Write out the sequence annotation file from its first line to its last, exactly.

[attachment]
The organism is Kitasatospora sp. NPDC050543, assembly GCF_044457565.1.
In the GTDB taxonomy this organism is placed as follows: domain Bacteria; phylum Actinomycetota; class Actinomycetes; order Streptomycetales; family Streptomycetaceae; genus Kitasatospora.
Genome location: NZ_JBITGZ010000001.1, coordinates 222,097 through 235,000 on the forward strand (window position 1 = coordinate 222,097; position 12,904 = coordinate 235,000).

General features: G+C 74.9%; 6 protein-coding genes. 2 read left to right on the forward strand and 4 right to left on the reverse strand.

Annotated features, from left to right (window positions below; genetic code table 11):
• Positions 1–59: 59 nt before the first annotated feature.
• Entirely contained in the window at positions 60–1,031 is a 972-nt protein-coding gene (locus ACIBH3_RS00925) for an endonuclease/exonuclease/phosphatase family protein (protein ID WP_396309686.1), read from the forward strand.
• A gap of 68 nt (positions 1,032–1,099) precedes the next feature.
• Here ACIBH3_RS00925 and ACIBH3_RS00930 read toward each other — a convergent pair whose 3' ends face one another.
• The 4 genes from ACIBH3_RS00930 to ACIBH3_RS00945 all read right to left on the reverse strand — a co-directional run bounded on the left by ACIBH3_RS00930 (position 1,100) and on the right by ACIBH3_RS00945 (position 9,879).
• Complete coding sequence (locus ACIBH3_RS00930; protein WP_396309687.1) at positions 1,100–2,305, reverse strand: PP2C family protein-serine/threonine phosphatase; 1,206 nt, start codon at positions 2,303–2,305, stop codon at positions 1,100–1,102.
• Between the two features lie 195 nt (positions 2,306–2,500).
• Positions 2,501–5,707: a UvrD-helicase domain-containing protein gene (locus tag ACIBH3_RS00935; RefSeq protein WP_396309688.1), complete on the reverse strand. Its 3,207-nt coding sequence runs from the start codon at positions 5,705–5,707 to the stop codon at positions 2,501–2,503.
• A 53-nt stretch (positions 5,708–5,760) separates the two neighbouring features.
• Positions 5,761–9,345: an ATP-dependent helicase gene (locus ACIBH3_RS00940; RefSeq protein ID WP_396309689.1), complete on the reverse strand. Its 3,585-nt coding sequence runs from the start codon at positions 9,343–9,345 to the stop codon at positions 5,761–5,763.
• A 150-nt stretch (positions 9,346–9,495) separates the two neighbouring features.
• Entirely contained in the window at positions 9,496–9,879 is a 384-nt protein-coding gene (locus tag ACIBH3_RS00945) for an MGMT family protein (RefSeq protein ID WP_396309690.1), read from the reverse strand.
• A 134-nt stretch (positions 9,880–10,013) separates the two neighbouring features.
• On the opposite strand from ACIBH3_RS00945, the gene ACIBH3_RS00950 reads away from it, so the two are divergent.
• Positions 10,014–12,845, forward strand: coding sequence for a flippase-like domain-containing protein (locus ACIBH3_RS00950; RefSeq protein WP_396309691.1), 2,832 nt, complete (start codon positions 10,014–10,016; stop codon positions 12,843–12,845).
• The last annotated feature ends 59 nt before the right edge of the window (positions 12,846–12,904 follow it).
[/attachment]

The organism is Kitasatospora sp. NPDC050543, assembly GCF_044457565.1.
In the GTDB taxonomy this organism is placed as follows: domain Bacteria; phylum Actinomycetota; class Actinomycetes; order Streptomycetales; family Streptomycetaceae; genus Kitasatospora.
Genome location: NZ_JBITGZ010000001.1, coordinates 222,097 through 235,000 on the forward strand (window position 1 = coordinate 222,097; position 12,904 = coordinate 235,000).

General features: G+C 74.9%; 6 protein-coding genes. 2 read left to right on the forward strand and 4 right to left on the reverse strand.

Annotated features, from left to right (window positions below; genetic code table 11):
• Positions 1–59: 59 nt before the first annotated feature.
• Entirely contained in the window at positions 60–1,031 is a 972-nt protein-coding gene (locus ACIBH3_RS00925) for an endonuclease/exonuclease/phosphatase family protein (protein ID WP_396309686.1), read from the forward strand.
• A gap of 68 nt (positions 1,032–1,099) precedes the next feature.
• Here ACIBH3_RS00925 and ACIBH3_RS00930 read toward each other — a convergent pair whose 3' ends face one another.
• The 4 genes from ACIBH3_RS00930 to ACIBH3_RS00945 all read right to left on the reverse strand — a co-directional run bounded on the left by ACIBH3_RS00930 (position 1,100) and on the right by ACIBH3_RS00945 (position 9,879).
• Complete coding sequence (locus ACIBH3_RS00930; protein WP_396309687.1) at positions 1,100–2,305, reverse strand: PP2C family protein-serine/threonine phosphatase; 1,206 nt, start codon at positions 2,303–2,305, stop codon at positions 1,100–1,102.
• Between the two features lie 195 nt (positions 2,306–2,500).
• Positions 2,501–5,707: a UvrD-helicase domain-containing protein gene (locus tag ACIBH3_RS00935; RefSeq protein WP_396309688.1), complete on the reverse strand. Its 3,207-nt coding sequence runs from the start codon at positions 5,705–5,707 to the stop codon at positions 2,501–2,503.
• A 53-nt stretch (positions 5,708–5,760) separates the two neighbouring features.
• Positions 5,761–9,345: an ATP-dependent helicase gene (locus ACIBH3_RS00940; RefSeq protein ID WP_396309689.1), complete on the reverse strand. Its 3,585-nt coding sequence runs from the start codon at positions 9,343–9,345 to the stop codon at positions 5,761–5,763.
• A 150-nt stretch (positions 9,346–9,495) separates the two neighbouring features.
• Entirely contained in the window at positions 9,496–9,879 is a 384-nt protein-coding gene (locus tag ACIBH3_RS00945) for an MGMT family protein (RefSeq protein ID WP_396309690.1), read from the reverse strand.
• A 134-nt stretch (positions 9,880–10,013) separates the two neighbouring features.
• On the opposite strand from ACIBH3_RS00945, the gene ACIBH3_RS00950 reads away from it, so the two are divergent.
• Positions 10,014–12,845, forward strand: coding sequence for a flippase-like domain-containing protein (locus ACIBH3_RS00950; RefSeq protein WP_396309691.1), 2,832 nt, complete (start codon positions 10,014–10,016; stop codon positions 12,843–12,845).
• The last annotated feature ends 59 nt before the right edge of the window (positions 12,846–12,904 follow it).